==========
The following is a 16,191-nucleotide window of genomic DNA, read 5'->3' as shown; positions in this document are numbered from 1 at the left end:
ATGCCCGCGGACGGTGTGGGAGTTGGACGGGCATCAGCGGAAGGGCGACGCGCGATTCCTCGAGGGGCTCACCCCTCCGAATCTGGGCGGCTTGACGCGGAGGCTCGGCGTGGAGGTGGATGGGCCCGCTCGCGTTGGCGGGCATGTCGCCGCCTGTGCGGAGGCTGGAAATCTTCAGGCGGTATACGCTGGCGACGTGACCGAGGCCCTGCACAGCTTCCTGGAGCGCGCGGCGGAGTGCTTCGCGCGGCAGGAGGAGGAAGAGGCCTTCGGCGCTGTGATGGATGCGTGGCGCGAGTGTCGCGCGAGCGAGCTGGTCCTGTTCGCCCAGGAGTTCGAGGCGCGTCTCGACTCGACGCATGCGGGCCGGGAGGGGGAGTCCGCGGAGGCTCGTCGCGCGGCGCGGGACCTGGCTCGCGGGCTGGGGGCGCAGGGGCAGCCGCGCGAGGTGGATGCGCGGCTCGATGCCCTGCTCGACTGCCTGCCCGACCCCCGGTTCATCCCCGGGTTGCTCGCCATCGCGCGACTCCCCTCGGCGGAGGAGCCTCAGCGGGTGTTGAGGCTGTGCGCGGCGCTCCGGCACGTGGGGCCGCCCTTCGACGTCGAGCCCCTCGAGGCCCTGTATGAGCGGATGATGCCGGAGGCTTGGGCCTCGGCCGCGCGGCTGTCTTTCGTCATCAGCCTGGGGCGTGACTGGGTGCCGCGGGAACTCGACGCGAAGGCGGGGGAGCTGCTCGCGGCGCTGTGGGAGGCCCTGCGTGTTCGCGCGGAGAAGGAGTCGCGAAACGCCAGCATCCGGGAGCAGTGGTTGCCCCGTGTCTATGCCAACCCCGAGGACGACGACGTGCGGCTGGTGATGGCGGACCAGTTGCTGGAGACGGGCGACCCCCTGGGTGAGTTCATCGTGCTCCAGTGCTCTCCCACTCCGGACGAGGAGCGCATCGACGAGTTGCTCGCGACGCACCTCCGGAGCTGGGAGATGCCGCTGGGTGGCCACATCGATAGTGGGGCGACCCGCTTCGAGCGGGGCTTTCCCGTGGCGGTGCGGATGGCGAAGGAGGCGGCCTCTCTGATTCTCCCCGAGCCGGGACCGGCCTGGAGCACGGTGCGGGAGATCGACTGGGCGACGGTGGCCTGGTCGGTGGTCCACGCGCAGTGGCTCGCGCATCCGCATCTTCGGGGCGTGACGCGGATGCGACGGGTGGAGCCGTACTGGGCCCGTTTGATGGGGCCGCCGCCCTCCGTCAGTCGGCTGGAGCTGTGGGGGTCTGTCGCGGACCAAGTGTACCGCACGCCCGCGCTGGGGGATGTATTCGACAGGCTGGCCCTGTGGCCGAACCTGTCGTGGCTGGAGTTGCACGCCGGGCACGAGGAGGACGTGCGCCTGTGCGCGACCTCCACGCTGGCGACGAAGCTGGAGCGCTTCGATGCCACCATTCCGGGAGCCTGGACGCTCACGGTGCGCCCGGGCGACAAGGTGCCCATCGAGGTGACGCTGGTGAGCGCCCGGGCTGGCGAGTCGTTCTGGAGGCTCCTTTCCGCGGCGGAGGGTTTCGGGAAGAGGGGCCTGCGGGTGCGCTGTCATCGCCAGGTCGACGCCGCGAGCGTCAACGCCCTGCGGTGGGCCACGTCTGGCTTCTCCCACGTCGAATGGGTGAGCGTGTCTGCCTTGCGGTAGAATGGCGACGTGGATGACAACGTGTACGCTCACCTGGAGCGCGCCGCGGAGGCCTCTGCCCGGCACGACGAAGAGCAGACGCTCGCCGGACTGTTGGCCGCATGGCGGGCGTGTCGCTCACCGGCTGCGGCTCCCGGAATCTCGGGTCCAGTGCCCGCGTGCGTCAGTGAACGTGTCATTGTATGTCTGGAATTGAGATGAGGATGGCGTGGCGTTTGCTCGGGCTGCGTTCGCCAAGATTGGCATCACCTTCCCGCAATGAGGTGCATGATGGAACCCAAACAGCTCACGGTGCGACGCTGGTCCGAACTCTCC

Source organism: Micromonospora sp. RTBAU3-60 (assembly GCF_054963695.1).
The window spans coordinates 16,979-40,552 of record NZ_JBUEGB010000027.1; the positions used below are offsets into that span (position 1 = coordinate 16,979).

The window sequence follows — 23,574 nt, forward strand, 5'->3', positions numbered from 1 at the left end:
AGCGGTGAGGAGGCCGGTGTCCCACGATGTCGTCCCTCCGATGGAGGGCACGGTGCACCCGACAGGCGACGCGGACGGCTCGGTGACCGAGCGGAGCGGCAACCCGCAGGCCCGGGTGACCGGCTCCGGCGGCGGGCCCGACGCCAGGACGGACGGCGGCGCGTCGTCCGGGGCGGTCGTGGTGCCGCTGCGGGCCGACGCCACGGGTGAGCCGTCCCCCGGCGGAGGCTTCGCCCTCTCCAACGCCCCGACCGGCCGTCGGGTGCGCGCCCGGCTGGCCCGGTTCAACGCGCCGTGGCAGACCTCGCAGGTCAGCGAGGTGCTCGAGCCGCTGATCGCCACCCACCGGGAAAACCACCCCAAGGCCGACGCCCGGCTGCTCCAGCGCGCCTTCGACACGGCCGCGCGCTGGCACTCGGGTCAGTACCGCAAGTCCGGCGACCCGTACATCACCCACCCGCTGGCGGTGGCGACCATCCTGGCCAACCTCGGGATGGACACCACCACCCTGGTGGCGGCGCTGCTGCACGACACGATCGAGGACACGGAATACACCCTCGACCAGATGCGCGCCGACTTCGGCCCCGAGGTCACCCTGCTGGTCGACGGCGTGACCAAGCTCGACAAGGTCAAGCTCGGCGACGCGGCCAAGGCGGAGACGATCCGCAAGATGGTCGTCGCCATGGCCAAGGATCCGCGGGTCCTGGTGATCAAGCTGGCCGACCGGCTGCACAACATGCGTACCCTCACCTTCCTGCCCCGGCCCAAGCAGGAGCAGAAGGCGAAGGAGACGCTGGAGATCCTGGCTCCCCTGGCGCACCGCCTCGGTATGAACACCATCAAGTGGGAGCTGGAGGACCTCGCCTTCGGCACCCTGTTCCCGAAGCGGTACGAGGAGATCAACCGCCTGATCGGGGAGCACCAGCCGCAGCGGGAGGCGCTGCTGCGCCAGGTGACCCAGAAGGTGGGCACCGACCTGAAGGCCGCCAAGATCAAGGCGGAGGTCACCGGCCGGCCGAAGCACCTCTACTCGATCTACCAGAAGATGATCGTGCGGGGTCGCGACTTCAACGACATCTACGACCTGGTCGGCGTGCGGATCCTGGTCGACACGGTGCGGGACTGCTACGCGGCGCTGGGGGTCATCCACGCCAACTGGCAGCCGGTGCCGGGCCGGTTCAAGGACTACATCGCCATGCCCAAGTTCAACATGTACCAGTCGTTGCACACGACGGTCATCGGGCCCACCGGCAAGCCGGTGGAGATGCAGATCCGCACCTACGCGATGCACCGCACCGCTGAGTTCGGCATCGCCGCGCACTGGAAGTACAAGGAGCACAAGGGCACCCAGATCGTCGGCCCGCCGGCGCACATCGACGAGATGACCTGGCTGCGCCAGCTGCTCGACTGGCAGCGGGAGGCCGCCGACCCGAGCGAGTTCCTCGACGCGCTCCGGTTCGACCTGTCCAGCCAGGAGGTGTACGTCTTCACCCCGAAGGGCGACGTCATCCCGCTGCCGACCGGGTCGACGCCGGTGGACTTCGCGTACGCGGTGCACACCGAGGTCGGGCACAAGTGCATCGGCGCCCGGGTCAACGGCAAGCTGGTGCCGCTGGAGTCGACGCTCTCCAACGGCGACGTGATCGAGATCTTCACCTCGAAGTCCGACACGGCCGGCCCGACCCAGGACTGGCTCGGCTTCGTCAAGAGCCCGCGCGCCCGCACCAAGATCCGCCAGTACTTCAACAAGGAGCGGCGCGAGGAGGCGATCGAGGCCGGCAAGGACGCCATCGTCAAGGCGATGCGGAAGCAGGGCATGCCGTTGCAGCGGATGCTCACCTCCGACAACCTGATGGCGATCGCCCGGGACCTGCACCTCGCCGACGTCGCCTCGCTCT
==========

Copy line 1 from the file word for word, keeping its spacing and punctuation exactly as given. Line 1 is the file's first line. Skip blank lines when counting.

The following is a 16,191-nucleotide window of genomic DNA, read 5'->3' as shown; positions in this document are numbered from 1 at the left end: